Powering 12V DC motors

Hi,

I have troubles with powering my two 12V DC motors which are controled by L298N H-bridge. I'm not sure how big battery pack and how many volts should I use. I am using 18650 3,7V batteries. I also know that L298N H-bridge is quite inefficient and that there is 2-5V drop. The question is, how many 18650 3,7V batteries do I need? If I use 3 of them it's 11.1V - even less due to the L298N drop, that is probably not sufficient for the 12V DC motors, or is it? On the other hand if I use 4 batteries, it's 14,8V, isn't that too much? Is it possible to destroy the motors giving them higher voltage? I'm not sure how to solve that, because the L298N has unstable voltage drop, so it's useless to use DCDC step-down, because there would still be fluctuations. If I use 4 bateries, it's 14,8V, which is 2,8V more that 12V, so depending on the L298N drop the voltage on motors will fluctuate between 10-12,8V, is that OK? Would it destroy the motors?

thanks in advance!!

What destroys motors is too much current which causes overheating. Without any form of power control a higher voltage will, of course, result in a higher current. If you were to connect the 14.8v LiPo directly to a 12v motor it might cause overheating.

But as you are feeding the power through the L298 you have {A} the voltage drop within the L298 and {B} the opportunity to use analogWrite() to limit the energy available to the motor. You would need to experiment but it might be prudent to start by assuming that the max value for analogWrite() should be 200

...R

Robin2:
What destroys motors is too much current which causes overheating. Without any form of power control a higher voltage will, of course, result in a higher current. If you were to connect the 14.8v LiPo directly to a 12v motor it might cause overheating.

But as you are feeding the power through the L298 you have {A} the voltage drop within the L298 and {B} the opportunity to use analogWrite() to limit the energy available to the motor. You would need to experiment but it might be prudent to start by assuming that the max value for analogWrite() should be 200

...R

Thanks very much for your advice! I am going to epxeriment with analogWrite(), but how should I test the voltage on motors? I have the digital multimeter, so should I test the voltage attaching the +/- cables from multimetr to +/- joint of the motor with wires going from L298?

thanks!!

Motor current is controlled by the combination of voltage input and load on the motors. Too much is definitely bad for them as Robin says but if your motors are not heavily loaded then a little extra voltage is not a problem. It just makes them run a little faster. You may also watch out heat build up if the motor is running for a long time.

The voltage specification for DC motors is basically just a recommendation. I've spent years running 6V motors (in model aircraft mainly) on anything up to 9.6V without problems.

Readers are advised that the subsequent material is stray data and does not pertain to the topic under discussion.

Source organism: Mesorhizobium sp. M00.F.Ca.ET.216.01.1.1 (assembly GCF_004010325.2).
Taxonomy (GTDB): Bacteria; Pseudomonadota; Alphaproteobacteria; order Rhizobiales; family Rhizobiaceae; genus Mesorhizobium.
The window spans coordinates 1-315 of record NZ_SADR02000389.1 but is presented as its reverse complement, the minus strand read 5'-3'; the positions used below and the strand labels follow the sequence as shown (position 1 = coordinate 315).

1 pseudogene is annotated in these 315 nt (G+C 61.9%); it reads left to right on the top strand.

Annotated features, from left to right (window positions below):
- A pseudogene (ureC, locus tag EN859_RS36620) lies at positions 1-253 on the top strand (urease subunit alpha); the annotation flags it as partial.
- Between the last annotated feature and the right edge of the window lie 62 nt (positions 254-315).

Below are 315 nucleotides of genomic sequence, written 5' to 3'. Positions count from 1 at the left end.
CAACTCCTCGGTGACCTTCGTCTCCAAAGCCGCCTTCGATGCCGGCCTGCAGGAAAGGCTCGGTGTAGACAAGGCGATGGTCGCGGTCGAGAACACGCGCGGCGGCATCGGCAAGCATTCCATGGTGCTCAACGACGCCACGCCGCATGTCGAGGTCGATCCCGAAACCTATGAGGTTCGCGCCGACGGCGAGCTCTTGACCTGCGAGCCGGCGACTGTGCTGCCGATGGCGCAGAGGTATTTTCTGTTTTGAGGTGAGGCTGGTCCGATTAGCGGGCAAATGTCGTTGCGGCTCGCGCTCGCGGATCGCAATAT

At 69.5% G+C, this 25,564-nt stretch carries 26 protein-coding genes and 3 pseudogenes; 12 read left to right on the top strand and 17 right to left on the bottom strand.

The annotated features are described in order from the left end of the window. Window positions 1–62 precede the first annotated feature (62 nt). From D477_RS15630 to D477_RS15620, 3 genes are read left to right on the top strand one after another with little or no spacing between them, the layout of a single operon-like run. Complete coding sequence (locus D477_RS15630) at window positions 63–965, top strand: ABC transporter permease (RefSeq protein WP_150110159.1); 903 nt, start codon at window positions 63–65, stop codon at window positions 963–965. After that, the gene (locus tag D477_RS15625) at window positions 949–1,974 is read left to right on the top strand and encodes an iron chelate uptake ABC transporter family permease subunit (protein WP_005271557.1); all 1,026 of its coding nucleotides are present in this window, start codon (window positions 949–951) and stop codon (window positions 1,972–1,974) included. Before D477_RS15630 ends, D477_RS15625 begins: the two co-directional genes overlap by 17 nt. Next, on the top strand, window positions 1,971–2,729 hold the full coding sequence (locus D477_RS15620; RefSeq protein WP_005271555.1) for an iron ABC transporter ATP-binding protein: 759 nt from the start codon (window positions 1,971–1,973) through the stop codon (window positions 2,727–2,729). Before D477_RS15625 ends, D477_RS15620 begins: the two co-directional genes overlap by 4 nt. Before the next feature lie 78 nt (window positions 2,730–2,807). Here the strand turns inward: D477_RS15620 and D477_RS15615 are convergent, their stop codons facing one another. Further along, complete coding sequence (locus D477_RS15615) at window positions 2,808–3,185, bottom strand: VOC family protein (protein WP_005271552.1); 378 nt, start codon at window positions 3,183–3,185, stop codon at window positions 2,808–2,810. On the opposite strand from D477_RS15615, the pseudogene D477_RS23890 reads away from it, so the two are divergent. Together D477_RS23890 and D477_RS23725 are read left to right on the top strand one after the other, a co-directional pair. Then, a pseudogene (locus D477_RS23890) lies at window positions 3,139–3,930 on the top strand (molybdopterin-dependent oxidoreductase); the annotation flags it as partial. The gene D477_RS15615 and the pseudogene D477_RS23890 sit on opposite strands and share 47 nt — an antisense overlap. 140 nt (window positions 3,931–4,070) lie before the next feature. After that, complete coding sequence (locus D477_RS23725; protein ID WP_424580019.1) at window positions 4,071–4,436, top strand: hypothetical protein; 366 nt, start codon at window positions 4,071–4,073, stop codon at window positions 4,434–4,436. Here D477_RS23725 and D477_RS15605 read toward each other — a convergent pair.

BTW 3.7V is just a nominal voltage for lithium batteries. Fully charged they're 4.2V for a short while. But that's still not likely to be a real problem.

Steve

fotsirk:
but how should I test the voltage on motors?

I would not bother with that.

It would be more useful to measure the current - but that may not be necessary either. Just put your fingers on the motors and see if they feel too hot.

...R

Feeling hot things is not the best method and prone to error (or an occasional burn)

My wife think I have hands of steel as I am able to pick things up hotter than she could tolerate.

Measure the heat generated and compare it with the motor spec is the better method.
A lot of multimeters are also capable of measuring temperature with a small thermal sensor.
That would be my own method.

ballscrewbob:
Measure the heat generated and compare it with the motor spec is the better method.
A lot of multimeters are also capable of measuring temperature with a small thermal sensor.
That would be my own method.

As you are being pernickety that should be "measure the temperature and compare ..." :slight_smile:

Measuring heat is not easy.

I agree that a temperature measurement would be more precise than finger-touching but in this case I was assuming that if the OP's motor was too hot to touch it would be too hot period.

...R

Manual workers, welders and a whole raft of other trades etc tend to have a higher threshold for heat tolerance.
So I could say the motor is lukewarm and somebody else could say it was burning hot and offer up a blister to show me.

That was the point of my comment.

Then there is the old "spit on your finger and see if it sizzles" touch method :grin:

So not pernicus just an onest pov.

Robin2:
As you are being pernickety that should be "measure the temperature and compare ..." :slight_smile:

Measuring heat is not easy.

I agree that a temperature measurement would be more precise than finger-touching but in this case I was assuming that if the OP's motor was too hot to touch it would be too hot period.

...R